If there’s a lesson in sports stories, it’s that sometimes you have to be knocked down, or even knocked out, to get better. This is the core lesson of the world’s most famous fictional fighters, from Loki to Ryu: to get better, you need to get your ass kicked every now and then and have a good old-fashioned montage. This is a story as old as time.it could be a story street fighter 6.
I’ve always liked Street Fighter 5 for what it was, and so was relatively charitable when I wrote it, especially in its later years, but it’s fair to say SF5 was a failure. The mismanagement caused fan expectations to be grossly underestimated and the game never really recovered. Also, though, it just momentarily doesn’t feel as good as its predecessor, and it’s a very good game that has helped reinvigorate the fighting game genre as a whole. But now I believe SF5 will be repositioned as a game that humbles Capcom and teaches hard lessons, ultimately bringing us to SF6. And SF6? Well, despite high expectations, even in the earliest, extremely limited hands-on, it smelled like a home run.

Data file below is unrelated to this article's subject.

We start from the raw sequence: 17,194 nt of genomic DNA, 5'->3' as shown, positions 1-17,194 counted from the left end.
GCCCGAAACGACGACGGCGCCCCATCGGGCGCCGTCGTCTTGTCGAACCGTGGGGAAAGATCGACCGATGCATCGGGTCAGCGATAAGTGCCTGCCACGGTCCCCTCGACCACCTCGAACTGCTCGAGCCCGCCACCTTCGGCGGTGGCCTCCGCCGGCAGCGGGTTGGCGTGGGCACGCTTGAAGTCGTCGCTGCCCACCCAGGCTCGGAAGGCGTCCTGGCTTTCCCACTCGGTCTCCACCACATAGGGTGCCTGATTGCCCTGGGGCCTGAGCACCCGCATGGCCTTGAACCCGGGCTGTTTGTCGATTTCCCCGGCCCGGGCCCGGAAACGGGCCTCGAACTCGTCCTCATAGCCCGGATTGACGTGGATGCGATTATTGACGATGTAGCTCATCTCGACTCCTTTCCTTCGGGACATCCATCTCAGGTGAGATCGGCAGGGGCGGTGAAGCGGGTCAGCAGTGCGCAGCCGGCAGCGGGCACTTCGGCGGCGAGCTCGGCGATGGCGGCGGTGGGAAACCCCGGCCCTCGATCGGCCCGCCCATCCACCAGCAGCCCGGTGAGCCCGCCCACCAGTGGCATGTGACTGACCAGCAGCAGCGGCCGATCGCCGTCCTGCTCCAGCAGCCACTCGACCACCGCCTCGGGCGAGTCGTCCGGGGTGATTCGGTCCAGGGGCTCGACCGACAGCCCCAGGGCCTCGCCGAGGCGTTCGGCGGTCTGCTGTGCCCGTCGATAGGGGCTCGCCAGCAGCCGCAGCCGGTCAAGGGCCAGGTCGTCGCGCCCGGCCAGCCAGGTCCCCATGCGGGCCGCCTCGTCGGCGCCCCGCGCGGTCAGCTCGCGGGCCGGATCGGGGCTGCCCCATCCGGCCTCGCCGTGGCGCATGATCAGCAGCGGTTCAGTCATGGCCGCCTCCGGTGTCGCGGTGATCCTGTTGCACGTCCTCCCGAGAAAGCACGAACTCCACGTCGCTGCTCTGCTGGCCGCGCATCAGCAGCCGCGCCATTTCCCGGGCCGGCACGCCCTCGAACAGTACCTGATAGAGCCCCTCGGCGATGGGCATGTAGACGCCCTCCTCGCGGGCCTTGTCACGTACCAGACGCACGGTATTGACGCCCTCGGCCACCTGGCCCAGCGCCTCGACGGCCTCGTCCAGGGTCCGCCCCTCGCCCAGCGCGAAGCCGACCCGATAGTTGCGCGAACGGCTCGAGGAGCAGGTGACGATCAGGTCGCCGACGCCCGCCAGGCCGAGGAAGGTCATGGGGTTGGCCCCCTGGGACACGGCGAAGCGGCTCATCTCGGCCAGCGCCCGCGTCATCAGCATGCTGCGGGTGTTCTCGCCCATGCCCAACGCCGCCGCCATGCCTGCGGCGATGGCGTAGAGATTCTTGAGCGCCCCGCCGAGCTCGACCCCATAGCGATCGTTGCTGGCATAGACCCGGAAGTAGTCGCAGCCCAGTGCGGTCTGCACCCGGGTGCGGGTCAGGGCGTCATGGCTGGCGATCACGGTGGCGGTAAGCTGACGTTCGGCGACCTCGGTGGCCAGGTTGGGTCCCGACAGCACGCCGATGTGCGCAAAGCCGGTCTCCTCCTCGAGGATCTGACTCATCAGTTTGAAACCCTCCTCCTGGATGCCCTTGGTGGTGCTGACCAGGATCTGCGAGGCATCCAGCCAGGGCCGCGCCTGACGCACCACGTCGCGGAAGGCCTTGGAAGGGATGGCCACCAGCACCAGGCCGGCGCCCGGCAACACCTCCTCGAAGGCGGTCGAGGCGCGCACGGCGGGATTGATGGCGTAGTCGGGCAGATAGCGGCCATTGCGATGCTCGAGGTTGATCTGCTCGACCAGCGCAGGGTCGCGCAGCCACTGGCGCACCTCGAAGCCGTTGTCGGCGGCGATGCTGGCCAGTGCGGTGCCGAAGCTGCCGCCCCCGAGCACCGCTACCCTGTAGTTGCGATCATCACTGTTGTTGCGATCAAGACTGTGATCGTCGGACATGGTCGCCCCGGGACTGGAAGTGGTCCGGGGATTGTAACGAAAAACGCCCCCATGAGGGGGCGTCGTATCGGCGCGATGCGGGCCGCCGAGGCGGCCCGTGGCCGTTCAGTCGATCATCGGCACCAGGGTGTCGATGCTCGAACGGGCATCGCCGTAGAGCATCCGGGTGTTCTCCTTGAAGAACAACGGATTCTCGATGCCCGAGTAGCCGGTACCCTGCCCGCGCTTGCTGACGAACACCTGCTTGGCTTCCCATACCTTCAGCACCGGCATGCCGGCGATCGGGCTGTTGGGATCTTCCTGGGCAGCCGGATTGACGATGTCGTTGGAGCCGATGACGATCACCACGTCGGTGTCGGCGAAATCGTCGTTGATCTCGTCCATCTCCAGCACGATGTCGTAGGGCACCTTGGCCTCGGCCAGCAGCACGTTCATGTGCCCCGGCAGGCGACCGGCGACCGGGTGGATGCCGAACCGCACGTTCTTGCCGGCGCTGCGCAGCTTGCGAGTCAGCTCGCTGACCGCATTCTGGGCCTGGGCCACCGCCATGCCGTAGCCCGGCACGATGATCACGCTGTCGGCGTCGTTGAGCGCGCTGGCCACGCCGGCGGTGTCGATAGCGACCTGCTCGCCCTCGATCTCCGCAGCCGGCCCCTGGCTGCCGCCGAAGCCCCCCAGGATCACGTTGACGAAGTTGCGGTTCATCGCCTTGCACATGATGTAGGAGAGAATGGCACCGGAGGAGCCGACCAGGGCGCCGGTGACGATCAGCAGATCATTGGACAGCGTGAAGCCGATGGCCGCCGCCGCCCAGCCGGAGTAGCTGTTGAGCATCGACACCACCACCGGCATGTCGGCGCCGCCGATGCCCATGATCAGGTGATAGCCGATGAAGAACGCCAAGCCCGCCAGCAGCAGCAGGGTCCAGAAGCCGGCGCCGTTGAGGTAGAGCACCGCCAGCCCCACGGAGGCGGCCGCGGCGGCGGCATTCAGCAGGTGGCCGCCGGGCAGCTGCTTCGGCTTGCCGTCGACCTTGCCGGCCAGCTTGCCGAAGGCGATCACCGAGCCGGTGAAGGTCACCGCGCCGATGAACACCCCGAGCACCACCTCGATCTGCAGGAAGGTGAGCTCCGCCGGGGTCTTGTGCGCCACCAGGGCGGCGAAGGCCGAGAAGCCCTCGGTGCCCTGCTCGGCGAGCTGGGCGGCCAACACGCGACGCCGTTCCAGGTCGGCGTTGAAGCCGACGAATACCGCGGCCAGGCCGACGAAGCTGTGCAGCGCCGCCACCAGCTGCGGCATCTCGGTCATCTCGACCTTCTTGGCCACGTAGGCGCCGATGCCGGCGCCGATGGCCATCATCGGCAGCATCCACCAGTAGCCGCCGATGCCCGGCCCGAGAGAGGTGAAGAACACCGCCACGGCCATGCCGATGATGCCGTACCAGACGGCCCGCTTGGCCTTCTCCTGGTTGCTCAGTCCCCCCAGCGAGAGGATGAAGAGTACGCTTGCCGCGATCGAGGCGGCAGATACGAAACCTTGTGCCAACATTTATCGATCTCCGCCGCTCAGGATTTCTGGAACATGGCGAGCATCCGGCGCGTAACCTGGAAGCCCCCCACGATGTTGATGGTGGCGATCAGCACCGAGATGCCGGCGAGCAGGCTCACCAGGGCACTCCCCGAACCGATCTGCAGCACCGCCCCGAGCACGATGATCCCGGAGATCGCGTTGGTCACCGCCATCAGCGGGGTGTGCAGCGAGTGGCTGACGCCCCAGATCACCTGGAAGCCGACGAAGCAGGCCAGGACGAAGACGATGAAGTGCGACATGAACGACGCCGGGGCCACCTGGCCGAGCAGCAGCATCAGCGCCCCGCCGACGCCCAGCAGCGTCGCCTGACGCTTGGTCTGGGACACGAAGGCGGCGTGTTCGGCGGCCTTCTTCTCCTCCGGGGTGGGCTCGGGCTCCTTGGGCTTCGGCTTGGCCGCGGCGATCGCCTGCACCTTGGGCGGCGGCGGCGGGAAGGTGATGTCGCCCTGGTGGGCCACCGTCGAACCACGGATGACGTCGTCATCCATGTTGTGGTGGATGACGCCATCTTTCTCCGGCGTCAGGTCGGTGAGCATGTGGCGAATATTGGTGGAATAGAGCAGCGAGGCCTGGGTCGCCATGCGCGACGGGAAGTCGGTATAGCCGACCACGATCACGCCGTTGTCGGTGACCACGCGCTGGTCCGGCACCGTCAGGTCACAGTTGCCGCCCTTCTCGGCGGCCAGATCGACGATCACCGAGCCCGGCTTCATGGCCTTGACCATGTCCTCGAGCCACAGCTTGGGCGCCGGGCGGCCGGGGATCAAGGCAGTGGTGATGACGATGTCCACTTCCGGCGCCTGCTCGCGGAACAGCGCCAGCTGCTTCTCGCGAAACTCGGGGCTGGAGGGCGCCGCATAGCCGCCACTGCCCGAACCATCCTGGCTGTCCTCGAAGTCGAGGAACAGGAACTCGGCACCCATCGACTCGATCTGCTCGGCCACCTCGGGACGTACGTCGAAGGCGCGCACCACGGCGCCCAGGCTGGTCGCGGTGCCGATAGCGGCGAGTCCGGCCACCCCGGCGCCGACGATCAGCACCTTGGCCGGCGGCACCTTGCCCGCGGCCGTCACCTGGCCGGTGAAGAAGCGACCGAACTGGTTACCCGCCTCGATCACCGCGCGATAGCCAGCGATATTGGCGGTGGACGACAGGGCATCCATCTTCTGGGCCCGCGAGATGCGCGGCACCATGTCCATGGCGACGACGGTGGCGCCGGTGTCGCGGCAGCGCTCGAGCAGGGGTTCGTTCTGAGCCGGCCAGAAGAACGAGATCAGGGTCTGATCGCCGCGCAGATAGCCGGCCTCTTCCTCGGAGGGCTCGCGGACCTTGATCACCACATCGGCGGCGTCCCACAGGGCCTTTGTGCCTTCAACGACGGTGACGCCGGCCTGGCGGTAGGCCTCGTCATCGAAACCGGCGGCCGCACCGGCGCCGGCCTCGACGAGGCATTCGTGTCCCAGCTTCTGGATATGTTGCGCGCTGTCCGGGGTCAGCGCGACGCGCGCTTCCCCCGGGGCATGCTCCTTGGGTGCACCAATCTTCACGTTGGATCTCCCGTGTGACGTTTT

Having played an early version of Street Fighter VI for over an hour, which included the first four characters revealed for its roster, I’m more or less excited about everything about it. You can tell almost immediately that lessons have been learned; not only from SF5’s failures, but also from its successes. Not only from Street Fighters of the past, but also from other great recent fighting games, and eSports games outside the fighting realm.